Publications by authors named "Bei-Yun Zhou"

3 Publications

  • Page 1 of 1

Evaluation of Subjective Sleep Disturbances in Cancer Patients: A Cross-Sectional Study in a Radiotherapy Department.

Front Psychiatry 2021 18;12:648896. Epub 2021 Mar 18.

Department of Radiation Oncology, The First Affiliated Hospital of Xiamen University, Xiamen, China.

The factors associated with sleep disturbances in cancer patients remains unclear. This study aimed to explore the prevalence of sleep disorders and predictors associated with sleep disturbance in cancer patients from a radiotherapy department. Patients with cancers were recruited before the start of radiotherapy from our institution between January 2019 and February 2020. Pittsburgh Sleep Quality Index (PSQI) scale was used to assess sleep quality. Descriptive statistics, Chi-square test, and multivariate logistic regression analysis were used to conduct statistical analysis. A total of 330 eligible patients were included. Of them, 38.3% ( = 127) had the globe PSQI score >7, indicating that they suffered from sleep disorders. Patients with lung cancer (45.2%) were more likely to suffer from sleep disturbance, followed by cervical cancer (43.8%), nasopharyngeal carcinoma (41.7%), esophageal cancer (41.5%), breast cancer (37.7%), and colorectal cancer (30%). With regard to the PSQI components, the mean sleep duration was 8 h, 20.3% ( = 67) of them reported poor subjective sleep quality, 6.1% ( = 20) needed medication to improve sleep, and 53.6% ( = 177) suffered daytime dysfunction. Multivariate logistic regression models showed body mass index (BMI) ≥ 20 kg/m [odds ratio (OR) 0.599, 95% confidence interval (CI) 0.329-0.948, = 0.031] and the receipt of surgery (OR 0.507, 95% CI 0.258-0.996, = 0.048) were the significant favorable predictors for sleep disturbance, while age, gender, marital status, education level, comorbidity, metastasis status, diagnostic status, and cancer type were not significantly associated with sleep disturbance. Approximately 40% of the cancer patients suffer from sleep disturbance before the start of radiotherapy. Patients with BMI ≥ 20 kg/m and receiving surgery are less likely to develop sleep disturbance in comparison with others.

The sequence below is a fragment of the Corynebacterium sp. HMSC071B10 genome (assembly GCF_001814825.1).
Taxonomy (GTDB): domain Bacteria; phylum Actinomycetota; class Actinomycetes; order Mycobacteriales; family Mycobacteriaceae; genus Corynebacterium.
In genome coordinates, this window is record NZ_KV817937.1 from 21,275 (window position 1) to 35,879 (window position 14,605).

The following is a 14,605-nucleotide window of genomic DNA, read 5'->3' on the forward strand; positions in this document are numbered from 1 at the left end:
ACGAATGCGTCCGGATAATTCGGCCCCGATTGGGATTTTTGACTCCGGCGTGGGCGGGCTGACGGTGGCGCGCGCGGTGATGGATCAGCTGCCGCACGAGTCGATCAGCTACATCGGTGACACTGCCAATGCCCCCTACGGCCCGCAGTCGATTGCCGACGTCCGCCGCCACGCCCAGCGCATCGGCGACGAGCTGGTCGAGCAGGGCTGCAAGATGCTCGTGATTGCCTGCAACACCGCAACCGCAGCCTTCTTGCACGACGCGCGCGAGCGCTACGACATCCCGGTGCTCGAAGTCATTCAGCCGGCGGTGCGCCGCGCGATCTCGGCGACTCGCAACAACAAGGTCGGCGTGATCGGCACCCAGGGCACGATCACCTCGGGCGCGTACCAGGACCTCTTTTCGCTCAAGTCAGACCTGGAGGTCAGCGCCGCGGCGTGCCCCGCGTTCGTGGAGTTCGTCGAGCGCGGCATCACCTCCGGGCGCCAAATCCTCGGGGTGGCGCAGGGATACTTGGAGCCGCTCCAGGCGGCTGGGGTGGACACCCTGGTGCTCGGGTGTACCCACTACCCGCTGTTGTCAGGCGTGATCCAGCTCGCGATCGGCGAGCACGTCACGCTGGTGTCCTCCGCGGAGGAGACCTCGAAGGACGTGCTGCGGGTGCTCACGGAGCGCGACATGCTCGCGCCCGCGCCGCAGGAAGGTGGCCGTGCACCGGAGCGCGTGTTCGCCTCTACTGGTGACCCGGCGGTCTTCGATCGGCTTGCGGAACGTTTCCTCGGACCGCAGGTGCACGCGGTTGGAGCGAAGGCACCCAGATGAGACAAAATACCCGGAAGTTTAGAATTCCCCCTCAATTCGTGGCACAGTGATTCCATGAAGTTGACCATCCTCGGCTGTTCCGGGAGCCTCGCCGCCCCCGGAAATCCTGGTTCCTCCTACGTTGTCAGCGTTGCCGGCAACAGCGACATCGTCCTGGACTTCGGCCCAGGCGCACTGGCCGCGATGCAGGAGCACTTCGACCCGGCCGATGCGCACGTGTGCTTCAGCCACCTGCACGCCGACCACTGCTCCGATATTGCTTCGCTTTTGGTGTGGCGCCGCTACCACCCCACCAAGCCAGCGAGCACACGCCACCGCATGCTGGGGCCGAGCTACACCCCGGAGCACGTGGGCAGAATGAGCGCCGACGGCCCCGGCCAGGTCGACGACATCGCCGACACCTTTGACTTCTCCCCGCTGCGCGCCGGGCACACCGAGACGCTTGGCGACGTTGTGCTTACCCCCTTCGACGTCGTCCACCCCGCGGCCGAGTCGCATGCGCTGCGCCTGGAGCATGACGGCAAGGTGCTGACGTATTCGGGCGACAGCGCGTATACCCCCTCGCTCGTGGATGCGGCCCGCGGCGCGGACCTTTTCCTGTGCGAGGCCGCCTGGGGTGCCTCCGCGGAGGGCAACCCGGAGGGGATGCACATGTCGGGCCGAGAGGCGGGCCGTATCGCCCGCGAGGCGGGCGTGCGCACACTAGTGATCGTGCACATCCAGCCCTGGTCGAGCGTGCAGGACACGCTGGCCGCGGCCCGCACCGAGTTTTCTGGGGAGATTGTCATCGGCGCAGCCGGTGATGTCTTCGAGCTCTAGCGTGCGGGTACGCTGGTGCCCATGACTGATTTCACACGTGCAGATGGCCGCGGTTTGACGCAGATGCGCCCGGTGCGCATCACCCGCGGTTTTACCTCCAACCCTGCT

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http://dx.doi.org/10.3389/fpsyt.2021.648896DOI Listing
http://www.ncbi.nlm.nih.gov/pmc/articles/PMC8044927PMC
March 2021

Cloning and Sequencing of Rhizobium huakuii exoA Gene Encoding a Glucosyl-transferase.

Sheng Wu Hua Xue Yu Sheng Wu Wu Li Xue Bao (Shanghai) 1998 ;30(4):319-324

Institute of Plant Physiology, the Chinese Academy of Sciences, Shanghai 200031, China.

From exoR'-11 which could complement two Exo(-) mutants of R. huakuii 107: NA03 and NA10, a 2.0kb BglI fragment was subcloned in pRK415. The resulted plasmid pJB-H701 could restore the Exo(-) phenotype of NA03 and NA10. The complete nucleotide sequence of the fragment was determined, which contains the structural genes of a glucosyl-transferase, as well as the 5'- and 3'- flanking regions. An open reading frame of 984 base pairs was identified as R. huakuii exoA gene. The MW of ExoA, as deduced from the nucleotide sequence, was estimated as 35 kD. Comparison of the nucleotide sequences revealed a high similarity between exoA genes of R. huakuii and R. meliloti. The deduced amino acid sequence of R. huakuii ExoA also showed a high similarity with that of R. meliloti ExoA. Furthermore, the exoA-lacZ transcription fusion gene was constructed and the expression of exoA-lacZ was analyzed.
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January 1998

Sequence Analysis of the exo1 Gene Involved in the Exopolysaccharide Synthesis of Rhizobium huakuii.

Sheng Wu Hua Xue Yu Sheng Wu Wu Li Xue Bao (Shanghai) 1997 ;29(5):481-488

Shanghai Institute of Plant Physiology, the Chinese Academy of Sciences, Shanghai 200032, China.

The 2.6 kb fragment which can complement the Exo(-)Ndv(-)Fix(-) mutants of R. huakuii to Exo(+)Nod(+)Fix(+) was sequenced. The result revealed the presence of an open reading frame exo1, which encodes 340 amino acids. Analysis of the hydrophobicity plot of the putative protein indicated that it was a cytoplasmic protein. Exo1 displayed strong homology to the ExoU protein of R. meliloti, which was a glucosyltransferase. A transcriptional fusion to lacZ using the promoterless vector pMP221 showed that there were two regions with promoter activity in exo1. Pexo1a was identified upstream of exo1, and Pexo1b in the middle of exo1. Pexo1a probably contains the promoter of exo1 gene.
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January 1997